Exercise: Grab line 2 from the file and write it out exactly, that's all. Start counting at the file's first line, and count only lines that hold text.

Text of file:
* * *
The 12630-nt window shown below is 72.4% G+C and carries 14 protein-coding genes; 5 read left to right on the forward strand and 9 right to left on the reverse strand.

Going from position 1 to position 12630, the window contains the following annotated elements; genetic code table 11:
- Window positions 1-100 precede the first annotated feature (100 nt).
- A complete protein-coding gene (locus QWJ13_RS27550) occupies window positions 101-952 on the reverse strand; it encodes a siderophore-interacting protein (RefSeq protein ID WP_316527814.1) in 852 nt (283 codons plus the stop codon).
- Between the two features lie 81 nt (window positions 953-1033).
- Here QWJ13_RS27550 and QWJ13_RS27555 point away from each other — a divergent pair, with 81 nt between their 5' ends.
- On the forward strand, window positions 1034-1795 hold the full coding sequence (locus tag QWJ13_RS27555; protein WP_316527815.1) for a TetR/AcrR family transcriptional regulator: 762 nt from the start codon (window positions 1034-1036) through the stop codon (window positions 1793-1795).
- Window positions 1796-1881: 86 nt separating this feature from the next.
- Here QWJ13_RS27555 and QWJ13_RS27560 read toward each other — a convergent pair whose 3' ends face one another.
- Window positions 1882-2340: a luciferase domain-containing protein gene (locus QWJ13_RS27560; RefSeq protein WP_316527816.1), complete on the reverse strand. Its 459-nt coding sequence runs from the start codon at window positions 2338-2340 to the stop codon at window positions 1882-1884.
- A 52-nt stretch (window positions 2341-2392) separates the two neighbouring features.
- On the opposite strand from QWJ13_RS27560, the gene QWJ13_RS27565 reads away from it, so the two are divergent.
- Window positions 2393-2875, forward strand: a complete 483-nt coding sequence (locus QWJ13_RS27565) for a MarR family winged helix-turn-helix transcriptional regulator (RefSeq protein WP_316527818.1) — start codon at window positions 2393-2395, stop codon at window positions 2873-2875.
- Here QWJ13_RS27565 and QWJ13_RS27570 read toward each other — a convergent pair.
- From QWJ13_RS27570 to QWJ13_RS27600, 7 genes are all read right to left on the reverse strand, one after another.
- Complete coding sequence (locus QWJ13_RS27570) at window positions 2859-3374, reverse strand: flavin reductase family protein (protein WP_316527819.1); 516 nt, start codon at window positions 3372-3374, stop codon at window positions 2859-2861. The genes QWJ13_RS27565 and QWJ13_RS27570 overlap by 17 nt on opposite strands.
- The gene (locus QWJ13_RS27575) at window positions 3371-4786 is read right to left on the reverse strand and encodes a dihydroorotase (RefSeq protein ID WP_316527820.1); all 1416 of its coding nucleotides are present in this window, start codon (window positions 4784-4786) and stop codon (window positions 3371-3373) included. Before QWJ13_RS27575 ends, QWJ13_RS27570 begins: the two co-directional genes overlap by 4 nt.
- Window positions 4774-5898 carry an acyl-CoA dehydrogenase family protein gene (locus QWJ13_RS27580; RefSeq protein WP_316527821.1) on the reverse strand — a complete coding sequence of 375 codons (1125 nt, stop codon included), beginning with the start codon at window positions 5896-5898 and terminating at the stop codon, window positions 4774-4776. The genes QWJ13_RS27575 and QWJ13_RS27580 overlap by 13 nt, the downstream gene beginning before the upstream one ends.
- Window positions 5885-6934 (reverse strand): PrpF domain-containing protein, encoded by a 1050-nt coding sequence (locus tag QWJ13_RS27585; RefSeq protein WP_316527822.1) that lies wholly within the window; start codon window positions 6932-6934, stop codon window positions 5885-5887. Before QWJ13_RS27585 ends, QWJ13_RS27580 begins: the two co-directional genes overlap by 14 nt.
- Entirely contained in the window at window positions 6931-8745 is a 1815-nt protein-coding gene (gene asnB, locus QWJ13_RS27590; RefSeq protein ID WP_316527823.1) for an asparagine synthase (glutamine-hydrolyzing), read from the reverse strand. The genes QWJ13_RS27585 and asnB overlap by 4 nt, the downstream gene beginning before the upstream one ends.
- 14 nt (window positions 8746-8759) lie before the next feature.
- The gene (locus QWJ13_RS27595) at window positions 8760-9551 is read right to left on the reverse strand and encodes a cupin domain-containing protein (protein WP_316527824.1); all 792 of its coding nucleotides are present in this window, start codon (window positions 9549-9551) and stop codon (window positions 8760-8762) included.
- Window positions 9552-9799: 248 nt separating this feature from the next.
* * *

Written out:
Going from position 1 to position 12630, the window contains the following annotated elements; genetic code table 11: